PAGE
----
A recently published study by GMRF, led by Dr Madeline Romaniuk, explored neurological associations with PTSD and found links to brain structure in areas relating to fear response, emotional processing, retrieval of negative memories and anticipating aversive stimuli.
The research, a collaboration between GMRF’s Veteran Mental Health Unit and CSIRO Health and Biosecurity, contributes to a growing understanding of PTSD and the potential affects it can have on both the body and brain.
About the research
The study involved Vietnam veterans ranging in age from 64 to 88 who had experienced trauma and been involved in combat during their military service. 16 of the veterans had a PTSD diagnosis and had experienced PTSD symptoms for an average of 30 years.
“It is not uncommon for combat veterans with PTSD to continue to experience sub-threshold symptoms for decades, even when they have received available first-line treatments,” said Dr Madeline Romaniuk, Principal Investigator at GMRF, “which can have a substantial impact on quality of life”.
“The duration of PTSD symptoms in our veteran participants allowed us to explore any neurological abnormalities that might be linked to an enduring, long-term course of symptoms.”
The study used MRI to measure the volume of the brain’s grey matter. Diffusion tensor imaging was also used to measure the brain’s white matter microstructure, which gives an indication of white matter integrity and potential plasticity.
- Veterans with PTSD had smaller grey matter volume in areas of the brain that have been linked with fear responses and emotional processing, compared to those without PTSD.
- Veterans with PTSD had larger grey matter volume in an area of the brain that has been associated with the retrieval of negative memories and anticipating aversive stimuli, compared to those without PTSD.
- PTSD severity was associated with reduced integrity to white matter tracts that connect central networks involved in cognition and emotion.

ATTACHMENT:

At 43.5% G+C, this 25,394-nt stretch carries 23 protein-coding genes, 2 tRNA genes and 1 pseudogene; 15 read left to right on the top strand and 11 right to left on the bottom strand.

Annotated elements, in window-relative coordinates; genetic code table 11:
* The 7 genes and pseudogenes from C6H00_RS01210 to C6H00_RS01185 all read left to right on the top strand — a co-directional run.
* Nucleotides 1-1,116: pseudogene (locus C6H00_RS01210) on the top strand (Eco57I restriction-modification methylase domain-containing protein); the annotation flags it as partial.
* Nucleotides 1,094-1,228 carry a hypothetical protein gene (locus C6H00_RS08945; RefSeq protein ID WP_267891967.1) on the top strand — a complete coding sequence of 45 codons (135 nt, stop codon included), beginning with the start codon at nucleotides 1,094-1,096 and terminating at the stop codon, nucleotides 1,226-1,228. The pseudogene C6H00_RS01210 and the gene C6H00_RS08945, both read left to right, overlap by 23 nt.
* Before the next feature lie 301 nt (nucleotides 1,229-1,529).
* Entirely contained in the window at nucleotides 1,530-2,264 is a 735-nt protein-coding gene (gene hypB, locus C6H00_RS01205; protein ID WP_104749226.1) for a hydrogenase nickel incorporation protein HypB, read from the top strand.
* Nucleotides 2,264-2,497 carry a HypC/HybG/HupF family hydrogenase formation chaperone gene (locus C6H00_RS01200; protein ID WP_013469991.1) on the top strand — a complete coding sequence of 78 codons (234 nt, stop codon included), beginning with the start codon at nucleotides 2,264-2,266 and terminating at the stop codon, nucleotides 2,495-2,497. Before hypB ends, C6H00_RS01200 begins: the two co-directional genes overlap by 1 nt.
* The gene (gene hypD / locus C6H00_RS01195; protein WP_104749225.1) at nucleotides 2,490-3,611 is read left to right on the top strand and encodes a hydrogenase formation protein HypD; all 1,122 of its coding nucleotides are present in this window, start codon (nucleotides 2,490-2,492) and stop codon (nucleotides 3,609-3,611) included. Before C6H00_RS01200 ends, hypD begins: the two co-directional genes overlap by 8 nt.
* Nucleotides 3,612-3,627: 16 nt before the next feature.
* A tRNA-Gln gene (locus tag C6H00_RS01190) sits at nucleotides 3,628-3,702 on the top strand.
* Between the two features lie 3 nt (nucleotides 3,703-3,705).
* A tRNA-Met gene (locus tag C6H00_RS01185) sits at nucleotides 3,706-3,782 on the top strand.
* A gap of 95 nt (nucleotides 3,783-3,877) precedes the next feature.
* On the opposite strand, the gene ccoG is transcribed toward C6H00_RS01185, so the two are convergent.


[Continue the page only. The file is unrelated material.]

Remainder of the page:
- These findings suggest that PTSD symptoms may contribute to changes in the brain in areas that regulate emotions, memory, and fear responses. Past research has proposed that these neurological differences might also contribute to the duration of symptoms, and may have an impact on how effective particular psychological therapies may be.
“First-line cognitive therapies require some complex or abstract thinking to identify patterns in thought, evaluate thoughts and beliefs, and generate new thinking patterns.” said Dr Romaniuk.
Why is this important?
This is the first Australian study to examine white matter microstructural differences in veterans with PTSD. Given up to 50% of PTSD sufferers do not respond to first-line treatments, with chronic sufferers (like the current study) notably more difficult to treat, it is hoped further research in this area will move towards improving targeted psychological therapies for this group.
“Compromised white matter microstructure in areas of the prefrontal cortex, as this study found, may make therapies that require abstract and complex thinking more demanding,” said Dr Romaniuk.
“Uncovering the neurological associations and establishing the biological impact of PTSD may help us understand chronic or treatment-resistant symptoms in this group of veterans better, and plan and adjust treatment accordingly.” said Dr Romaniuk.
Read the research article